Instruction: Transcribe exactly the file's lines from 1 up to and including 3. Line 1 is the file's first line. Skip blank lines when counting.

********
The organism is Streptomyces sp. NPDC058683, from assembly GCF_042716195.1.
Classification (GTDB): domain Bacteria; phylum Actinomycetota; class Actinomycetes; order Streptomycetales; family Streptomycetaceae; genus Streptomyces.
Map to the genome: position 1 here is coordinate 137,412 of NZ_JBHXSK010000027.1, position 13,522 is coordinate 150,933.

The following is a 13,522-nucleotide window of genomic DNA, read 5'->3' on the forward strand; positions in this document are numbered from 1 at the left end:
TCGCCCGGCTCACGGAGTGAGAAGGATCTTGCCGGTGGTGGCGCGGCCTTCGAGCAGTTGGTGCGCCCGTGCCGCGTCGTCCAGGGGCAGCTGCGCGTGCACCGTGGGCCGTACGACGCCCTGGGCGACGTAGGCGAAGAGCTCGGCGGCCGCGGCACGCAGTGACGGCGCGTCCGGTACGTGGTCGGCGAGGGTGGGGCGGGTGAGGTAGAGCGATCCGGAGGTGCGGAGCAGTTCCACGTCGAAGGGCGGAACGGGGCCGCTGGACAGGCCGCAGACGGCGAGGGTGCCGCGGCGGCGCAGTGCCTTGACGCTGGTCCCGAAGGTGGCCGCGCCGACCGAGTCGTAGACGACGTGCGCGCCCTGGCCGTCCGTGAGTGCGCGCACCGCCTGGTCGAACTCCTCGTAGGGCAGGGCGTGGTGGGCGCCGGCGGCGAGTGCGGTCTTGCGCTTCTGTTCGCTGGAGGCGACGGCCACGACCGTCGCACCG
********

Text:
The organism is Streptomyces sp. NPDC058683, from assembly GCF_042716195.1.
Classification (GTDB): domain Bacteria; phylum Actinomycetota; class Actinomycetes; order Streptomycetales; family Streptomycetaceae; genus Streptomyces.
Map to the genome: position 1 here is coordinate 137,412 of NZ_JBHXSK010000027.1, position 13,522 is coordinate 150,933.